TURNING to the business end of the 616 reveals a massively-engineered chassis that looks as though it would support the weight of the world on its shoulders. It's a monster and double rear wheels add to the macho feel.
A large mesh grille protects driver and passengers from any flying freight and the side panels of the tipper fold down in two sections on each side as well as at the rear.
So as not to accidentally tip a load on to something untoward, such as a passing cat or a Big Issue seller, the tipper controls are mounted on a hand-held box which can be unclipped from inside the cab and used while the driver is standing towards the rear of the vehicle. It couldn't be simpler – one button for 'up' and another for 'down'.
On the road
MERCEDES-Benz boasts that its Sprinters are endowed with car-like driving qualities but once you get above the magic 3.5-tonne gross vehicle weight, there is no doubt that you are in very different territory.
While the 616 has a small car-like steering wheel, that's about where the similarity ends.
And it's no bad thing in my book as the driver of the 616 should never forget that this vehicle is much wider and more business-like than its smaller brothers.
I discovered this fact when I attempted to park our test model outside my house in the busy city centre of Peterborough.
After several futile attempts at winkling it into an impossibly-small space, I gave up and returned the vehicle to the office car park, where it stayed overnight.
Firing up the engine reveals a lack of the old diesel rattle that plagues vans which don't have common rail engines and progress up the road is as lively as you would expect from an engine pushing out 156bhp.
The truck would have been better tested with a half load on board to stop its friskiness but as I didn't happen to have a spare ton of sand handy, it spent its test week unladen. The dash-mounted gearstick offers slick changes, but the box somehow seems heavier and more businesslike than I remembered from the Sprinter vans I had tested in the past.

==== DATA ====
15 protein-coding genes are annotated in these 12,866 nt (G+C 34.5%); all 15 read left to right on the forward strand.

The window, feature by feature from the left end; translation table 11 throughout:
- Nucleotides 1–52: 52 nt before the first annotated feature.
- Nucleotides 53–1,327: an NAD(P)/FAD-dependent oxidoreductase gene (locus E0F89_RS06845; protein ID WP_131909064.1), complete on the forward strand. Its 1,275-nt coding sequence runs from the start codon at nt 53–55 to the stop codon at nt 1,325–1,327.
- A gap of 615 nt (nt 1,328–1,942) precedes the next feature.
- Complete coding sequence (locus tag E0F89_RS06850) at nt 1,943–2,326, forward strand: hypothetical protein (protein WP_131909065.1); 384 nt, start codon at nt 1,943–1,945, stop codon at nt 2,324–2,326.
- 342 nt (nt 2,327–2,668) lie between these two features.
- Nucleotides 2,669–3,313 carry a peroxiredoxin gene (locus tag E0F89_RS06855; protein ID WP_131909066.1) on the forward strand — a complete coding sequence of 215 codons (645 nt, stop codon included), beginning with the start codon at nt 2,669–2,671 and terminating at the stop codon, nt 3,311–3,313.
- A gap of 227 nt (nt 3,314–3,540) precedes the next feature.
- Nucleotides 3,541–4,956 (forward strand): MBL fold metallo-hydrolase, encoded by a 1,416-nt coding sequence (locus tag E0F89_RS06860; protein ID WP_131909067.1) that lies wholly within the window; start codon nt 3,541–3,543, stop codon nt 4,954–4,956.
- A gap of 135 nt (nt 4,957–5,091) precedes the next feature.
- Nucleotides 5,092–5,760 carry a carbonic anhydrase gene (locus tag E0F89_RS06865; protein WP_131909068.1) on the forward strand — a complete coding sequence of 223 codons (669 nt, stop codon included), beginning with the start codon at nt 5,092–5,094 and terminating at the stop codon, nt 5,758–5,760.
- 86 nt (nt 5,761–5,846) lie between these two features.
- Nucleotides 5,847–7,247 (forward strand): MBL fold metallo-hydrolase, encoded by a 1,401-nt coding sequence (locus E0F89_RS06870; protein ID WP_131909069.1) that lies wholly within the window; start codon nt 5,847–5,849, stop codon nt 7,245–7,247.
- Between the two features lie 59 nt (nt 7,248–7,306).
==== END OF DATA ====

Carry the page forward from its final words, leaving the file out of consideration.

THE Mercedes-Benz Sprinter is generally recognised among the lcv cognoscenti of Great Britain as being top dog, despite the fact that it is massively outsold by the Ford Transit.
It certainly isn't cheap, but then again the best quality products never are.
Whether a fleet chooses this model or not is very much down to how far-sighted the buying decision-maker is: i.e whether he or she realises that the cheapest in the short term isn't necessarily the cheapest in the long term.
If I was tasked with buying a tipper truck, this is the one I would choose.
Engine capacity (cc): 2,686
Max power (bhp/rpm): 156/3,800
Max torque (lb-ft/rpm): 243/1,400-2,400
Gross vehicle weight (kg): 5,990
Wheelbase (mm): 3,550 4,025
Front axle weight (kg): 1,335 1,385
Rear axle weight (kg): 910 900
Total: 2,245 2,285
Payload (kg): 3,745 3,705
Overall length: 5,795 6,600
Overall width: 2,295 2,295
Overall height: 2,320 2,305
Price (£ ex-VAT): 25,945 26,445